There’s No Charge In My Battery


So the LIVE BLOG FROM GLASTONBURY didn’t really work out, which is a shame, but I have a rubbish Blackberry battery to blame.  I took a spare, carefully charged, and put it in the lockups. When I swapped my first when the meter ran red … nothing.

Most frustrating.

However, it was – to put it mildly – one of the best four days of my life.  I’m going to do extensive blogging about each day, with gratuitous photos of varying poor quality, but I’ve been hampered by some bad times that have made my life decidedly emo, so first off I’ll talk about how the diabetes maintenance went.

It didn’t go well, hehe.

Clearly, I didn’t die, as this would make typing difficult.  But, oh my, I was hypo city.  My blood sugars were all over the place.  Largely this was due to me needing to massively scale down my insulin dose.  the scale of activity and constant exertion that the festival required, coupled with smaller meals, meant I needed far less.  Dinnertime meals, for example, are set around 14 units at home.  I was having 8 units at Glasto and still getting shakey and needing sugar tablets to ensure minimum fainting and maximum dancing. And there was a lot of dancing.

In retrospect, I should have had bigger meals, and should not have been reluctant to have more sugary treats, like the DELICIOUS crepe I had on the last day.  It wasn’t good maintenance, but it was a learning curve for future outings such as Reading.  Much less insulin needed, don’t be afraid to hang back and take it easy, and being a little too high across the weekend (hell a lot of people at festivals are, arfarf) is better than risking dropping too low.

As for the badtimes, they involve my father, who’s still in hospital.  I went in to see him the day after I got back and arrived just in time for him to be in the midst of some kind of panic attack.

He was anxious, pale, he couldn’t concentrate and seemed like a rabbit in headlights.  We didn’t know what to do but as soon as we got there they had just brought a wheelchair to take him outside for a breath of fresh air, so the orderly just motioned for us to take him without really saying anything.  Was it okay to take him outside??? Nevertheless we wheeled him out into the fresh air – there’s a pond outside with ducks and randy pigeons strutting around the place.  It didn’t really help.  He wanted to walk around and as soon as he did he wanted to sit down again, then stand.  He was out of sorts and I had no idea what to say to him.
I did my best trying to get him to focus on something else, but it didn’t really work.  After twenty minutes he was a little calmer but still not himself.
Back at his bedside he was still agitated, and the doctor he had asked for hadn’t turned up yet (That doctor didn’t turn up until long after I got home)  I’ve never seen him looking so frail.  His arm is still at an awkward angle and he still has trouble moving it, and he’s still waking up in pain.  I put on a good show of being a strong son, looking him in the eye and telling him that he’s read so many books and websites about such things so should know as well as I did (did I?) that most of it was in his head, that the agitation he was feeling has a snowballing effect.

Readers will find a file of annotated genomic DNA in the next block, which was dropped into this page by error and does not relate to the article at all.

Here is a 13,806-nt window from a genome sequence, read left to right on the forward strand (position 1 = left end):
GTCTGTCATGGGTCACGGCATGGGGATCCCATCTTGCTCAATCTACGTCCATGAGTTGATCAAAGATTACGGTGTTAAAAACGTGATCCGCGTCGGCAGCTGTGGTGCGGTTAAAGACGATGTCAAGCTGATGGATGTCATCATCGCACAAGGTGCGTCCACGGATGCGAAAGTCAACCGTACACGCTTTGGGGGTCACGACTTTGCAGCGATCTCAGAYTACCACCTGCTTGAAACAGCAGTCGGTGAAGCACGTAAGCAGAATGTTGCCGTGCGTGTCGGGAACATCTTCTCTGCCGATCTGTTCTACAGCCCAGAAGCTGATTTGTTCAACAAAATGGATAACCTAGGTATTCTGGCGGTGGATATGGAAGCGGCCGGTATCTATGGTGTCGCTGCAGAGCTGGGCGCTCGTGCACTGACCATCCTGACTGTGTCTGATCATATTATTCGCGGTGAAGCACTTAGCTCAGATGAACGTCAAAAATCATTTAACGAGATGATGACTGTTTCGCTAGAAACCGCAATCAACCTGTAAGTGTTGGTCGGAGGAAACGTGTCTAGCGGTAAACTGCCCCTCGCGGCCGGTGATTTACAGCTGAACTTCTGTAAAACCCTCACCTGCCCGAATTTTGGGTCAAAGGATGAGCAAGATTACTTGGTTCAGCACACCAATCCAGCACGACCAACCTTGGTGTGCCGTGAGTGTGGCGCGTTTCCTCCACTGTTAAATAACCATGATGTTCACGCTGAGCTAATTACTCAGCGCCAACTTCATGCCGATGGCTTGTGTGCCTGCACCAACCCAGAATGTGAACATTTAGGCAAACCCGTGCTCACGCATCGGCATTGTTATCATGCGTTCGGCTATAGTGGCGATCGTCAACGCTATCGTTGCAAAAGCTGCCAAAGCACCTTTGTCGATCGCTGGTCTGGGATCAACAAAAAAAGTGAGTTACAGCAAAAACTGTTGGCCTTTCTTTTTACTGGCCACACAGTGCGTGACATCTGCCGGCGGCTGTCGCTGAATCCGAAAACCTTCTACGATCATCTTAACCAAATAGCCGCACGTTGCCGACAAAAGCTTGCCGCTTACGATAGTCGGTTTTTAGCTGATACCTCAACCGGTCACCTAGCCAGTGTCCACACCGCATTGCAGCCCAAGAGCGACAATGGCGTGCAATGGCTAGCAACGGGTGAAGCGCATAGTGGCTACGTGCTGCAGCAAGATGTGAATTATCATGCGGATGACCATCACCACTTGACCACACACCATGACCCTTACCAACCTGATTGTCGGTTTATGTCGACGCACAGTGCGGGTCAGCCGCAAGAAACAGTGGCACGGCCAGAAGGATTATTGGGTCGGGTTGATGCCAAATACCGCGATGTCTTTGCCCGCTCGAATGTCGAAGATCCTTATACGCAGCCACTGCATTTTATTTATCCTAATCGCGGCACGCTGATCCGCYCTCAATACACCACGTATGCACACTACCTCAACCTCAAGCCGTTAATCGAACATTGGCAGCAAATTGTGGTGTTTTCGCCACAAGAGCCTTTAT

That show had it’s curtain call two corridors away from the ward and I spent much of the next 24 hours as an utter wreck.  Though so many people have been wonderful in this situation – something I’ll never be able to express how thankful I am for – I no longer have anyone close enough for me to break in front of.  I only have one person I could call a best friend these days, and unfortunately he’s in a Cardiff hospital and the reason I was such a weak wreck.  You’d think at nearly thirty I’d be a bit tougher for this, but in this situation I’m seven again and need my dad to be made of iron.

I think his ‘panic attack’ stems from the combination of drugs they’re using on him, combining with the frustration of boredom and being plonked in a corner to run tests on him every now and again but generally give the impression he’s not important.  Nothing seems to be happening.  It is, but so slowly that having to sit in a bed gathering cobwebs makes it appear so.  He’s a very active man, and very impatient, so the inaction is driving him up the wall.  It’s also becoming increasingly clear how truly terrified he is of dying.  He has an interest in the mysteries of the universe, but he is not a religious man.  He has the same perpetual need to be doing something that I have (if only I could tailor that into something practical) and I get the feeling he has a need to get more done before his time is up, that he hasn’t done enough.

Thanks if you’ve read that far, it’s not the brightest of reading. But thank you intermanets for being a shoulder to cry on, I’m sure there’s plenty more emo sniffling coming your wat before Sufficeblog is done with.
Needless to say, reader, if you want to come round and give me a big hug I’d be more than grateful.

Now that’s over the way, I’ll be seeing him again this afternoon.
My following blogs will probably depend on how he is.
I have lots of cheery Glasto posts to do, and the second Videodrone blog has been waiting in my drafts f0lder for weeks.
Emotional yo-yo, that’s me.  I’m almost accustomed to life’s odd way of placing the best and worst days of my life startlingly close together

Fingers crossed for cheerier posts soon, yeah?


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